It's not an MMORPG - yet - but Epiphany Games' Frozen Hearth is an ambitious project for a small indie team.
In the world of video game development, projects don't get much bigger, or much riskier, than massively-multiplayer online role-playing games, or MMORPGs. They can take a huge team many years to build, and after all that work they can fail to catch on with players and vanish within months. Major studios and publishers have made and lost fortunes with MMORPGs.
As such, it seems incredibly ambitious for a tiny team of less than a dozen permanent staff to dream of making one of these sprawling online adventures, but that is precisely what the team at Sydney's Epiphany Games has planned. During a long chat with CEO Morgan Lean and Lead Designer Sam Jensen, the pair told me about their plans for the future of their games.
Inspired by the success of games like World of Warcraft, Lean and Jensen decided they wanted to make an MMORPG, but soon realised that their ambition outstripped their capacity, at least for the time being. "We got some funding, and we continued doing design documents for our MMO project," Lean recalled.
Frozen Hearth was fleshed out by extensive concept art.
The MMO started out based in Sumerian mythology, and when that was judged to be too obscure, there was an over-correction, switching it to the well-trodden paths of Greek myth. Eventually, however, the team decided to simply write their own lore. "We tossed around a lot of ideas, and then our concept artist Adam Paquette did a bunch of paintings, and I wrote a bunch of narrative, and we came up with our world, Ámorrá."
"Then we did some more design documents, and we got to a point where we checked our pockets, checked the couches, and realised that we didn't have ten million dollars," Lean said. "So we asked ourselves, how can we get to that point? We looked at Blizzard, who got to making a giant MMO by building up over ten or fifteen years. So we thought we'd build up to that, and also expand on our narrative so we can introduce our world to players before we dump them into an MMO setting."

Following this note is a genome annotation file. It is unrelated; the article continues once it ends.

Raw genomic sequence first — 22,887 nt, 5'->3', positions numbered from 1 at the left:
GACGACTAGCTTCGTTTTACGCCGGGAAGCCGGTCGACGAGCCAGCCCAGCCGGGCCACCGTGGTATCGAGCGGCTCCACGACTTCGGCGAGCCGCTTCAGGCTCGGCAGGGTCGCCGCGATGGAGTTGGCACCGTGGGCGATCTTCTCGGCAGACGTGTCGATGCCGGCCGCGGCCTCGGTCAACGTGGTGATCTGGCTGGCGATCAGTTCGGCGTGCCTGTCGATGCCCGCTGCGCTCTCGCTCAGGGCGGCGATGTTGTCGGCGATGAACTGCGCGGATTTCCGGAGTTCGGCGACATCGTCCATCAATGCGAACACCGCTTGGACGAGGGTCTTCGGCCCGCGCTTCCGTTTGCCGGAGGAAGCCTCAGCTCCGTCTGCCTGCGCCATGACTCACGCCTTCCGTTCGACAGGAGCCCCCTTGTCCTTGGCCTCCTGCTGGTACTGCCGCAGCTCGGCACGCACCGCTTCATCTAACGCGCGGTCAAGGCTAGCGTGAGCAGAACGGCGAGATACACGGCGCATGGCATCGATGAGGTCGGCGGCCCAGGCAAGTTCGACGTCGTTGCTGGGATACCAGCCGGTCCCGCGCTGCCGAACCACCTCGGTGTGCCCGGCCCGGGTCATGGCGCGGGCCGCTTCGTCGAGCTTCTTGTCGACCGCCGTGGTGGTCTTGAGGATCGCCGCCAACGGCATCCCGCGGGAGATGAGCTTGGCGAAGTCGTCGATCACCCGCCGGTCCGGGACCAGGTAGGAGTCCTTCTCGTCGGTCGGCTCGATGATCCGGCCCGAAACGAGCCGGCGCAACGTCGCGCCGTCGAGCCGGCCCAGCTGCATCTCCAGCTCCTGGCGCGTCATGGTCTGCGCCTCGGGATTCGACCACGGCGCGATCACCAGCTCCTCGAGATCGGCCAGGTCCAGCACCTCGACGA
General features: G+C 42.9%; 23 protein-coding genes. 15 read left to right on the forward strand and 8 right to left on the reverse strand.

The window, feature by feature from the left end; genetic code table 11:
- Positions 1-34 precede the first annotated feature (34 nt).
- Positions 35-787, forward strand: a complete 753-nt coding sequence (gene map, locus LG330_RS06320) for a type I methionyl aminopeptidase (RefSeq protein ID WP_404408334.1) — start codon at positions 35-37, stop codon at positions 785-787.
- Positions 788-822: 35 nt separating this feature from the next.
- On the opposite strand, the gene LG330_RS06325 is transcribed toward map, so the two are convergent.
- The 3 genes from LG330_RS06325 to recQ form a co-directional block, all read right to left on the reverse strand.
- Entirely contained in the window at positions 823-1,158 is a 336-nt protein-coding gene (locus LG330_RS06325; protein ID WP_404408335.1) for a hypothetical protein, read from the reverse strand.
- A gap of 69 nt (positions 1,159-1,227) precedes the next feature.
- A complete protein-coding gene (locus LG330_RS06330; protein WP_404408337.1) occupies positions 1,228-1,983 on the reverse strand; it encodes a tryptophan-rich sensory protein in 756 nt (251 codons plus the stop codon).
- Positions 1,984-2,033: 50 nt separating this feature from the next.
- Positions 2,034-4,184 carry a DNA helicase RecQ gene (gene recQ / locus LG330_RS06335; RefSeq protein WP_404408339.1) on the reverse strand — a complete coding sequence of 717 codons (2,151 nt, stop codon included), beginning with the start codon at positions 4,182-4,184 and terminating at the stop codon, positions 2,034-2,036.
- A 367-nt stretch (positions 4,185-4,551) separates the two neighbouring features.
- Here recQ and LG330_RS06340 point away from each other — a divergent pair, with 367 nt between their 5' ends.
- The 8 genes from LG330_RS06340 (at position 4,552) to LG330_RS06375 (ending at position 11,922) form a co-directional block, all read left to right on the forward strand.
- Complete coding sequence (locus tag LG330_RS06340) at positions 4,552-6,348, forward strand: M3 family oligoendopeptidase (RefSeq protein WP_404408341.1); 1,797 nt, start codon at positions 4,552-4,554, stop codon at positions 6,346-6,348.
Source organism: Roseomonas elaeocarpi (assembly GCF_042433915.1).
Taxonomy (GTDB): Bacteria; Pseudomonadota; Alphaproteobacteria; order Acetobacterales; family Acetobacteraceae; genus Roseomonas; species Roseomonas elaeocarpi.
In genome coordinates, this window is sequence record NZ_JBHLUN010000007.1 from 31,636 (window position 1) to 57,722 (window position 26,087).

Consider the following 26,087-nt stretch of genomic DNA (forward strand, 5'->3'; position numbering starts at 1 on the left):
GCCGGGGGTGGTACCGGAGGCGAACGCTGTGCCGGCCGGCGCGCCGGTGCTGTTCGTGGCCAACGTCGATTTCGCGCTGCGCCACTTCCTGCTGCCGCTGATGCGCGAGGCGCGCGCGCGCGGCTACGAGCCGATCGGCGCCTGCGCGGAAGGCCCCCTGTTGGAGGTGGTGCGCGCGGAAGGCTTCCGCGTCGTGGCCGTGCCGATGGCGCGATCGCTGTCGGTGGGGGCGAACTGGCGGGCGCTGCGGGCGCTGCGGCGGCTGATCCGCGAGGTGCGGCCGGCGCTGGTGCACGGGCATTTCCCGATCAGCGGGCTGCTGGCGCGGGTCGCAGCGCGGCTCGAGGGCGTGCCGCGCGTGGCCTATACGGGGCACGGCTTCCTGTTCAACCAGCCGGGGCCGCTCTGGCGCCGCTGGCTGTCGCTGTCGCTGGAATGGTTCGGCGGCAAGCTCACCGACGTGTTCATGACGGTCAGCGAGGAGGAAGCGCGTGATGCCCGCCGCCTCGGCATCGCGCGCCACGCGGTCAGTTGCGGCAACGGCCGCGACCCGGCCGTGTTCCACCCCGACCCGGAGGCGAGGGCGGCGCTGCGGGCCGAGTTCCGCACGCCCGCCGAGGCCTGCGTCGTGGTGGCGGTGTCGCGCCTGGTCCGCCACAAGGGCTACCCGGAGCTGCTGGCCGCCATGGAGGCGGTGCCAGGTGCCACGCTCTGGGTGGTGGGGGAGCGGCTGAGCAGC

"Another genre we play is real-time strategy, so we looked at that, and thought, can we make a real-time strategy game?" Lean continued. "So, we went from there, and hence Frozen Hearth was born. We wrote new design documents for it, and spent about a year in pre-production, writing more documents and getting new art done, and some early coding."
Two years later, Frozen Hearth is now available to buy through digital retailers. One interesting story about how it came to be lay in Epiphany's choice of game engine.
"We picked the Gamebryo Engine because it was within our price range, and it did most of what we wanted," Lean explained. Epiphany added their own features to the engine, eventually forging a profitable relationship with the engine's owner. "All the modifications we made we actually licensed back to them," said Jensen. "We got a royalty for every sale of the Gamebryo engine from that point on." It's an unorthodox funding model, but it worked: the majority of Frozen Hearth's funding came from the Gamebryo deal.
Epiphany's ambition did not end there. Unhappy with the hit-and-miss nature of being approved for sale through Steam, especially the lottery nature of Steam's Greenlight initiative, the Epiphany team decided to do all of the back-end work themselves. This meant they had to create their own online sales platform and DRM server, and in the long-term random multiplayer matchmaking, leaderboards, and other community features.
So, what is Frozen Hearth? In general form, it is a real-time strategy game, of the kind commonly referred to as a MOBA or DOTA-style game. Each force in the game controls a "hero" character - an extra-tough unit that will become more experienced and skilful over time. Players build up huge home bases, and create more general units to capture control points on the map, which then in turn grant resources that allow creation of larger armies and more powerful buildings and upgrades.
The primary race of Frozen Hearth is a collection of barbarian tribes called the Danaan, racked by constant in-fighting. They are forced into an uneasy truce when a mysterious icy force begins encroaching across the land, sheets of frost bringing deep winter wherever they go. With the ice come creatures, horrific, inhuman beings of ice, who are apparently determined to march inexorably across the whole world.
In a single-player game, the campaign details the retreat of the Danaan from the encroaching ice, loading up huge numbers of people and fleeing to a remote archipelago. The bulk of the campaign then involves colonising these new lands, and defending them against all comers, both rival groups of Danaan and the inevitable arrival of the ice creatures.
The warlike nature of the Danaan gives a convenient excuse for multiplayer, as they may fight each other in free-for-alls, form uneasy alliances when required, and also unite against a common threat. As such, there are many types of maps and multiplayer modes, and the main campaign can also be played co-operatively by several friends.
The RTS gameplay is fairly standard in form, but is very well-tuned. Epiphany have spent many months testing various armies and abilities together, hammering out any overly powerful combinations.
I have only played a few hours so, far, so I will be publishing a full review early in the new year. For now, however, fans of real-time strategy who are looking for something new could do a lot worse for just twenty dollars.
- James "DexX" Dominguez
DexX is on Twitter: @jamesjdominguez